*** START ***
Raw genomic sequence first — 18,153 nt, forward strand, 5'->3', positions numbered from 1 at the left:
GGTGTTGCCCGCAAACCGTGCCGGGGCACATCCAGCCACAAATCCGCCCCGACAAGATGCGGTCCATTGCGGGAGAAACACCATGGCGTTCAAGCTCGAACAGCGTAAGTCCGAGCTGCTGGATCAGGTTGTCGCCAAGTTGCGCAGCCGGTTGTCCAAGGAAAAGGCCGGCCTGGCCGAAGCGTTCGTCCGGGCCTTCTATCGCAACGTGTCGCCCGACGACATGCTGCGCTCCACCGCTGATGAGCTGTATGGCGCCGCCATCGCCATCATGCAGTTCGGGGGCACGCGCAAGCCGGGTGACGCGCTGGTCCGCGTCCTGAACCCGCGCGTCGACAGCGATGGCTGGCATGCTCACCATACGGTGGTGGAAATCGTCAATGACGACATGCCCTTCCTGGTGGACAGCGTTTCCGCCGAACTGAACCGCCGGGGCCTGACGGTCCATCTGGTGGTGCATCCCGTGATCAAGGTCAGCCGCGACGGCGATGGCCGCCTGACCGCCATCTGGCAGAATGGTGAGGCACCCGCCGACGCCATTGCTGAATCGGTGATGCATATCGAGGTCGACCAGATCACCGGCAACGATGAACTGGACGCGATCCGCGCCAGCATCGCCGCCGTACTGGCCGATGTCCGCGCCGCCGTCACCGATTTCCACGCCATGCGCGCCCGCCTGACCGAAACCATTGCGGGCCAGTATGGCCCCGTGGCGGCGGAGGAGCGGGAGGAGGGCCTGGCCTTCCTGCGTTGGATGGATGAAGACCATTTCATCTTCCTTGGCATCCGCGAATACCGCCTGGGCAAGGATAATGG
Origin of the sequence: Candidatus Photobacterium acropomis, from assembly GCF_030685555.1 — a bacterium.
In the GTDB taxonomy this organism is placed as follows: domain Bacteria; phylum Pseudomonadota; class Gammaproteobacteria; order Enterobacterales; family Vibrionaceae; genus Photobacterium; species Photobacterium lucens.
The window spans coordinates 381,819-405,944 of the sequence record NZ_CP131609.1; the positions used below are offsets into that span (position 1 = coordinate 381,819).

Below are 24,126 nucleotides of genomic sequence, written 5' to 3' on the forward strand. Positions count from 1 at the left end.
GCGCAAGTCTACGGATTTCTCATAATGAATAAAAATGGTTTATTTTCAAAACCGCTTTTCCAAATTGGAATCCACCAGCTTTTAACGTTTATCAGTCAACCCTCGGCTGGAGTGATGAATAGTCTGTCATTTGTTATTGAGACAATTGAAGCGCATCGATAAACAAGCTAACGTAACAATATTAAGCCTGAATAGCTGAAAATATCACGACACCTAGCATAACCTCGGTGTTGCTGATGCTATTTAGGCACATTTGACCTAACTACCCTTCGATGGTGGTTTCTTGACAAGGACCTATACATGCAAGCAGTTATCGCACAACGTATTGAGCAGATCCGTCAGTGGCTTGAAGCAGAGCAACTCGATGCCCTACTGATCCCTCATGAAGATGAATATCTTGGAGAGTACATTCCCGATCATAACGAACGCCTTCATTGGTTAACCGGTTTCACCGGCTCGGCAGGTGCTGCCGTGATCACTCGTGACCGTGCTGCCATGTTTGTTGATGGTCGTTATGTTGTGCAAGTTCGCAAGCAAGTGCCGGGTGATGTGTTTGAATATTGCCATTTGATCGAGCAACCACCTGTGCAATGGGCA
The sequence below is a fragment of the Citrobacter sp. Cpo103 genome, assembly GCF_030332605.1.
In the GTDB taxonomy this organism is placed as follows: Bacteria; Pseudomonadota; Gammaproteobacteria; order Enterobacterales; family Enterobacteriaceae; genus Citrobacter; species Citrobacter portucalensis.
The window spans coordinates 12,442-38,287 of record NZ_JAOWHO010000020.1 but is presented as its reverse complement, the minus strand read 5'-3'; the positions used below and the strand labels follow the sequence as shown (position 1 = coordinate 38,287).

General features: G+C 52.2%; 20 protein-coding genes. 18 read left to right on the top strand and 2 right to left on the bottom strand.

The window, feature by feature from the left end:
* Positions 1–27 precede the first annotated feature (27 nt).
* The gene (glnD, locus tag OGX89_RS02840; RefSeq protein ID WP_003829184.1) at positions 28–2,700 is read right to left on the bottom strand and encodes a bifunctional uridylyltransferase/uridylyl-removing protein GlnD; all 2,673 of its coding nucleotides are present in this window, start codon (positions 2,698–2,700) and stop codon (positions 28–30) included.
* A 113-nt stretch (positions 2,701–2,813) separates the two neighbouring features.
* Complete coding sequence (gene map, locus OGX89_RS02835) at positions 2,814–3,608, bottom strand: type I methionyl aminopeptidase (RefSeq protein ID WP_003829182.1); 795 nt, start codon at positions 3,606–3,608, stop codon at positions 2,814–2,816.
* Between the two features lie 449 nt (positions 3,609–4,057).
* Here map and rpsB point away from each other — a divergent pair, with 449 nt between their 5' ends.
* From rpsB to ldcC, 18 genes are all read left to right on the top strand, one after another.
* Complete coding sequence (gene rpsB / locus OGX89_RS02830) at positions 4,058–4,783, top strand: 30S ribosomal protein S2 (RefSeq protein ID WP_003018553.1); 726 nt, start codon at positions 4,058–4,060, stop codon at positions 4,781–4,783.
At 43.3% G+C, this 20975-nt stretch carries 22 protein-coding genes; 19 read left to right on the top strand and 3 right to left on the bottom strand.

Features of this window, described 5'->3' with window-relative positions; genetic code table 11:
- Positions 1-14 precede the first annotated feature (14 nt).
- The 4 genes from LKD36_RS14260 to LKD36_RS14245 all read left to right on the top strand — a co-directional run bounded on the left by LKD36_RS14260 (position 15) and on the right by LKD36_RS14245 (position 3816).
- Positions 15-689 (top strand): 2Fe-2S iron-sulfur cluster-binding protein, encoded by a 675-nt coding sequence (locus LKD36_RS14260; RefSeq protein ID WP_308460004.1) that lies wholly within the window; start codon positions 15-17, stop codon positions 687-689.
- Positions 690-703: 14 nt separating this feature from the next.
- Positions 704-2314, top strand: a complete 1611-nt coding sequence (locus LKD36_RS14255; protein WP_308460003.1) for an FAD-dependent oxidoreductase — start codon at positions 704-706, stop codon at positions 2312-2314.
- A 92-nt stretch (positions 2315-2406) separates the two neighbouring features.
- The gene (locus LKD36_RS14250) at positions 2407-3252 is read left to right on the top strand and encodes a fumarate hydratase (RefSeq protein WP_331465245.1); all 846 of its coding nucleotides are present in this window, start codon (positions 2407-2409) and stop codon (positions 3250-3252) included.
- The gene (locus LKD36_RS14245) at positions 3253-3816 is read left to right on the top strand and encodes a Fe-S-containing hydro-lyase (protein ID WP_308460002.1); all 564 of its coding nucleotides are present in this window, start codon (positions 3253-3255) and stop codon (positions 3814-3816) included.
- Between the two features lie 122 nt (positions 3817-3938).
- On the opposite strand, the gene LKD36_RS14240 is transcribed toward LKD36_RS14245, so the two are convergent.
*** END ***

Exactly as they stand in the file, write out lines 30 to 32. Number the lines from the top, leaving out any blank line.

- The gene (locus LKD36_RS14245) at positions 3253-3816 is read left to right on the top strand and encodes a Fe-S-containing hydro-lyase (protein ID WP_308460002.1); all 564 of its coding nucleotides are present in this window, start codon (positions 3253-3255) and stop codon (positions 3814-3816) included.
- Between the two features lie 122 nt (positions 3817-3938).
- On the opposite strand, the gene LKD36_RS14240 is transcribed toward LKD36_RS14245, so the two are convergent.